They are cities, towns, counties, and states that have passed a resolution or ordinance upholding the civil liberties of their residents. When we started in 2001, we realized that most people had never heard of the Patriot Act, and even the media was not writing about it. We couldn’t ask people to write letters or call their members of Congress about a law that they knew nothing about. So, our strategy involved local education, local debate, and local petitioning, leading up to the passage of a resolution to defend the Bill of Rights.

The resolution that the Northampton, Massachusetts, City Council passed basically requests that local police continue to uphold civil liberties of local residents even if authorized to do otherwise by the Patriot Act and executive orders; that state and federal law enforcement agencies working in the city refrain from racial profiling or detention without charges; that federal and state law enforcement report to the local Human Rights Commission all local investigations undertaken under the aegis of the act and orders; and that the community’s congressional representatives actively monitor the implementation of the act and orders and work to repeal those sections found unconstitutional.

The federal government has relied on local officials and police to support policies of the Justice Department that have turned out to be unlawful, according to the department’s own Inspector General. For example after September 11th, local police were often asked to find and question people with Arab-sounding names, and if they had any suspicions about them, detain them. Some of the local police have been quite outraged over infringements of the Bill of Rights and don’t want to be in a position where they are helping to spy on or otherwise take rights away from people without any evidence of wrongdoing. These resolutions can’t stop the FBI, but they can help ensure that local government officials and local police do not support the denial of rights and liberties stated in the Constitution and the Bill of Rights, even if authorized to do so by the Patriot Act or other post-9/11 laws and policies.

Do the resolutions actually stand up to the Patriot Act?
In some ways they do, but the most important thing about them is the education they facilitate. Most city councils have passed these resolutions unanimously, and some resolutions specify that no local resources will be used to carry out unjust laws and policies. There have also been a few ordinances passed in several cities starting with Arcata, CA—and those do have the force of law. In other words, they actually impose fines on local officials who deny someone their Constitutional rights. But really, the Constitution has power, and the federal government really can’t go after a city who is saying, ‘We will fine you if you disobey the Constitution.’ It is the law of the land.

This is such a foolish administration. I sometimes wonder if it will ever end. I mean, seven years ago we were ready to impeach Clinton for lying about oral sex…
Well, it is going to be a long struggle. Once an entity like the FBI gains power, it is very difficult to take it away. Neither the House nor the Senate bills to reauthorize the 16 Patriot Act sections scheduled to expire this year would actually remove any of those powers. The Senate version, known as the Patriot Improvement and Reauthorization Act of 2005, is considered slightly better than the House bill in that it would increase public reporting of how some of the act’s powers are used, place greater restrictions on certain warrants, wiretaps and e-mail monitoring, and put four-year limits on three sections of the Patriot Act (206, 215, and “lone wolf”). But Attorney General Gonzales has publicly criticized the Senate bill’s modest changes, stating that the bill would hamper the government’s ability to prevent terrorist attacks by making it difficult for investigators to conduct secret searches or obtain “roving wiretaps” in terrorism investigations.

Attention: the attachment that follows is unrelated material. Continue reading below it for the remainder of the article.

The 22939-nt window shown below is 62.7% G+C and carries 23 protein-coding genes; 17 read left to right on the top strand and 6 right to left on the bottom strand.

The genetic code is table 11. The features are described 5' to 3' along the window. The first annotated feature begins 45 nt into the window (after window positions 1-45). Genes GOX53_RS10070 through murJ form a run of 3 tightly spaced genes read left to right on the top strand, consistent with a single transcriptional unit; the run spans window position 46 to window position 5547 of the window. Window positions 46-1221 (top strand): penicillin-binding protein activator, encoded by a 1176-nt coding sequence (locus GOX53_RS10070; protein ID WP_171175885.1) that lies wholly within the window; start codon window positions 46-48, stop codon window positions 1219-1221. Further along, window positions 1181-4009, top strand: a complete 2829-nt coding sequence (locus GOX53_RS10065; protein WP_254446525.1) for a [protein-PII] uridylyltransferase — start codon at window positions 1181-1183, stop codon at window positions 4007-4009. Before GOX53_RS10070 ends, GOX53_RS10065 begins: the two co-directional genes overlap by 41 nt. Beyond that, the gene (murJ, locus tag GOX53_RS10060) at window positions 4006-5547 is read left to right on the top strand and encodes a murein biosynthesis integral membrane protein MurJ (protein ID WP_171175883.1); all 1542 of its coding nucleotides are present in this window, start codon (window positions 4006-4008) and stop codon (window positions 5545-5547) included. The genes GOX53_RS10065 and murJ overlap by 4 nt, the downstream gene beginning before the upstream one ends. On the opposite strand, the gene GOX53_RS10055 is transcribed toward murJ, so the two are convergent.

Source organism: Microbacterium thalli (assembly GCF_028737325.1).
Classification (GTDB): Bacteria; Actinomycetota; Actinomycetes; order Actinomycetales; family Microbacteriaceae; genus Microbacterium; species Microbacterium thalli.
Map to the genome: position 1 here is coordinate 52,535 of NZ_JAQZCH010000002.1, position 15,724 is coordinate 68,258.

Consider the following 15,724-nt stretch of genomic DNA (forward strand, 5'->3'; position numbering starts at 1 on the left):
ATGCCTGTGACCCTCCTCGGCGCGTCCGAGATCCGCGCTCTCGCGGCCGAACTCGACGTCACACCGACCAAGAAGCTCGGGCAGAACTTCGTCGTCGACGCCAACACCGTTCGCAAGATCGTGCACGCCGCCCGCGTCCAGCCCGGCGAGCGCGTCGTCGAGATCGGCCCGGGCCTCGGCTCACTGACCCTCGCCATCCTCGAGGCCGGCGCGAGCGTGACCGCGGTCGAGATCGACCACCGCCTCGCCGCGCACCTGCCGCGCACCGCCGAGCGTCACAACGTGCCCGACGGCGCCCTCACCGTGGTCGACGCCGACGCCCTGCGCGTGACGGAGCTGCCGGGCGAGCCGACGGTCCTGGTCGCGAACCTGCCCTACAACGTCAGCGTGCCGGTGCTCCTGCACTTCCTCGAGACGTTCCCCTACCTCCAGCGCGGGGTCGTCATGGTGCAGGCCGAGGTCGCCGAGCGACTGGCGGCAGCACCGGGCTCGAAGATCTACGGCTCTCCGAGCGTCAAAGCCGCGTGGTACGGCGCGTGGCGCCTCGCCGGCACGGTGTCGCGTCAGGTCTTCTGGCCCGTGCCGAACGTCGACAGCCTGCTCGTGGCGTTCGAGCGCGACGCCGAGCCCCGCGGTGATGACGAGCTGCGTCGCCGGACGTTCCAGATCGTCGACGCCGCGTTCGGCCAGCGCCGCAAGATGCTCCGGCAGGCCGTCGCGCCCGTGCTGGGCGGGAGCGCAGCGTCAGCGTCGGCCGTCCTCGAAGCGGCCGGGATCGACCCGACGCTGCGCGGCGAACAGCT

This is why we have engaged grassroots support to get entire cities and states to weigh in on these critical issues, rather than using the standard route of asking those already concerned to just write a letter or call their local congressman. The changes we need to make cannot happen without a lot of grassroots support and organizing. But it is going to be a long process, just to get back to where we were on September 10, 2001.

What is the one thing you want people to take away from this interview?
I would like to mention that we treat civil liberties as a nonpartisan issue, and people really seem to appreciate that. I have heard from city councilors and people who I never thought I would, because this is one issue we all agree on. And people in communities feel the same way. They represent all political parties, and they don’t normally find common ground. It is really important we all stand together on this.

We’ve been fortunate that, despite the huge challenges we’ve faced, people recognize the urgent need to restore our civil liberties. They want to make sure their city, town, county, or state stands for the principles that have separated the U.S. from more repressive governments. There is a camaraderie among the 387 local communities and seven states (Alaska, Colorado, Hawaii, Idaho, Maine, Montana, and Vermont) with resolutions, even though they range from the very largest cities, such as New York City, Los Angeles, Philadelphia, Chicago, and Dallas, to some of the very smallest. Together they have stood up for the rights and liberties of their 62 million residents.

I’ve seen that the more people learn about the Patriot Act and other changes to our laws and policies, the more they become concerned. That makes me feel confident that we will win in the end.

For more information on the Bill of Rights Defense Committee visit www.bordc.org.